buried in Florida. Mike talked of hearing eerie cries in the darkness
while searching for Bigfoot. Scott Marlowe thrilled us with tales of
skunk ape sightings. The audience asked great questions and we just had
a blast talking about one of our favorite subjects -- creatures!
My last panel of the con was Choosing Your Monsters. Fellow panelists
included writers Mary SanGiovanni and Jeff Strand, who were a delight
to chat with. We talked about how we pick monsters for our novels.
Vampires, zombies, succubi, werewolves and more made appearances in our
talk. The audience was very participatory, asking some great questions.
Even more obscure creatures from mythology got touched on. It was a
very well attended panel, especially for being late in the day on the
last day of the con.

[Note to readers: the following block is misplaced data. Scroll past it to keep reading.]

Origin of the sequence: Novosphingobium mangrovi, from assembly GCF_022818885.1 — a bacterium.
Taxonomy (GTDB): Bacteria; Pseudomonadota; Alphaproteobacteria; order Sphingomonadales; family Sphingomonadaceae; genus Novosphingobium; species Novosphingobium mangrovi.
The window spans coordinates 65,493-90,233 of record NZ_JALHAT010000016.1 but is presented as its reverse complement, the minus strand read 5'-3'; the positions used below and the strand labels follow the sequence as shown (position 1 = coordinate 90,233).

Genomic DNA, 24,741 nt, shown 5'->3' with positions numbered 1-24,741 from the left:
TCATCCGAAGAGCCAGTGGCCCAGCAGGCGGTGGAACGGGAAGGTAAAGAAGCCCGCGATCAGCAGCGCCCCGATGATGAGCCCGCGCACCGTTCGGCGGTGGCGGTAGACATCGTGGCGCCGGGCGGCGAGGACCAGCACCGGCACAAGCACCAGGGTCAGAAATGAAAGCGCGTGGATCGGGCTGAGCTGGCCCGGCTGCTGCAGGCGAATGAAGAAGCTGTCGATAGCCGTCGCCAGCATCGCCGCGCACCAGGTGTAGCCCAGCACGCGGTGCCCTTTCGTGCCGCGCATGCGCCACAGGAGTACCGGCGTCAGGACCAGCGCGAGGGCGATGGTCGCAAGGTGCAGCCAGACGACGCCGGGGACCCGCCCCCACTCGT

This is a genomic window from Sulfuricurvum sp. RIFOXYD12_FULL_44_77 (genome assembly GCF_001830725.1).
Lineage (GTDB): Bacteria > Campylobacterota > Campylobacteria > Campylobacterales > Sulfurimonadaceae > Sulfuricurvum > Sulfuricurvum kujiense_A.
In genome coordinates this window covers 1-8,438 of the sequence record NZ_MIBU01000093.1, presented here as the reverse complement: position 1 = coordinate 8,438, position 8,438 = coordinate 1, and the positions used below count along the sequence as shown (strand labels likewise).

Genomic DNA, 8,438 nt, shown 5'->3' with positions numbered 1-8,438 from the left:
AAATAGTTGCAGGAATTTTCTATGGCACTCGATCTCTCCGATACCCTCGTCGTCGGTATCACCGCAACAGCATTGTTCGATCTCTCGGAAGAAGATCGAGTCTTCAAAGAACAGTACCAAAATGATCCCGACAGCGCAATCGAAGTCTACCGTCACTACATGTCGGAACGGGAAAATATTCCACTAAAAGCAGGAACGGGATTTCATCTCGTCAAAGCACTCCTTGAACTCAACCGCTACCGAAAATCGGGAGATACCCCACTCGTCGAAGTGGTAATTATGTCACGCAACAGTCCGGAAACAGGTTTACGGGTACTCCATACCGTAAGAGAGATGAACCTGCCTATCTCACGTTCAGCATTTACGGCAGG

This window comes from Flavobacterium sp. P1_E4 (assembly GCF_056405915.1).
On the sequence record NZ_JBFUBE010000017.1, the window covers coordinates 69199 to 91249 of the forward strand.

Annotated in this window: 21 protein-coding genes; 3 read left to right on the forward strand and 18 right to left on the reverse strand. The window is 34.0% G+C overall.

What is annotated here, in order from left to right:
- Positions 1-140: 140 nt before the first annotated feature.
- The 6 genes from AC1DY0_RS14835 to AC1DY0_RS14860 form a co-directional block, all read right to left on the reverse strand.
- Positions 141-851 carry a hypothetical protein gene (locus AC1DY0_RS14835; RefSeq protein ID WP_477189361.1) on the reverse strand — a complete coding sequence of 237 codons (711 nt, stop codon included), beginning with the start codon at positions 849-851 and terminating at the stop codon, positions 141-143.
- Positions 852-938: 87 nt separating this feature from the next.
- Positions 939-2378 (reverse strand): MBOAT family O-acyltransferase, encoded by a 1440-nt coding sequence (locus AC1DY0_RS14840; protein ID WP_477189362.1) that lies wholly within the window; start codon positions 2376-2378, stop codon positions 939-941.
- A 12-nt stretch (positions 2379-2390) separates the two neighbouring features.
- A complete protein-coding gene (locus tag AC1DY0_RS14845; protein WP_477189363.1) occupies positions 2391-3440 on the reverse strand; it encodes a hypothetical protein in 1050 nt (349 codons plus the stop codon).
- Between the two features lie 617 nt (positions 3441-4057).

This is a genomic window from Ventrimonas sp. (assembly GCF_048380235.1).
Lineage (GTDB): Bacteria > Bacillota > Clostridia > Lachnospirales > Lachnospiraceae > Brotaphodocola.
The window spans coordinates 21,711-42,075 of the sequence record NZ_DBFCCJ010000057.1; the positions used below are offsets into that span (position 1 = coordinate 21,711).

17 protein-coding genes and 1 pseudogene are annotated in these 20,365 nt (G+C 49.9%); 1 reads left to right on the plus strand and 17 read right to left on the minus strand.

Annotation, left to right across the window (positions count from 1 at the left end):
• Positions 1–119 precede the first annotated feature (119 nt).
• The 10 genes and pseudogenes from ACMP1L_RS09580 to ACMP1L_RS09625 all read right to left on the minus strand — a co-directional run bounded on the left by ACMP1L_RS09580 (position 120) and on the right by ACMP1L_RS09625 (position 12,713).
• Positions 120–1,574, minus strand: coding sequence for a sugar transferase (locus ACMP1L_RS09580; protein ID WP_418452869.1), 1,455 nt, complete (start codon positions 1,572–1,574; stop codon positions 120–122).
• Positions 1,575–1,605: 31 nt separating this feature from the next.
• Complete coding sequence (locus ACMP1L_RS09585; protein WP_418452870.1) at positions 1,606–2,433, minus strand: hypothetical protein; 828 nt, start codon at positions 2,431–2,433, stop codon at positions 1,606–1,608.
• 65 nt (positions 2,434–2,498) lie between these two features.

I was delighted to be a part of the programming at the con and to meet
so many fellow people in the industry. Thanks to all who attended!
September 17, 2009
Postpile National Monument
camped in the Inyo National Forest near Devil's Postpile National
Monument. The view as I descended down toward the Postpile area was
absolutely stunning. The jagged Minaret peaks jutted above snowfields
and granite worn smooth by glaciers.
got incredibly cold one night, with hail falling in the morning,
covering the ground. This cold front drove the mosquitoes to lower
elevations. Clouds hung over the mountains. I hiked to the Postpile
itself, a stunning example of columnar cracking that occurs when molten
rock cools at an even rate. Devil's Tower (that striking tower featured
in Close Encounters of the Third Kind) is another example of this kind
really amazing aspect of Devil's Postpile is that the top was carved
off by a glacier. I hiked up there, where the hexagonal tops of the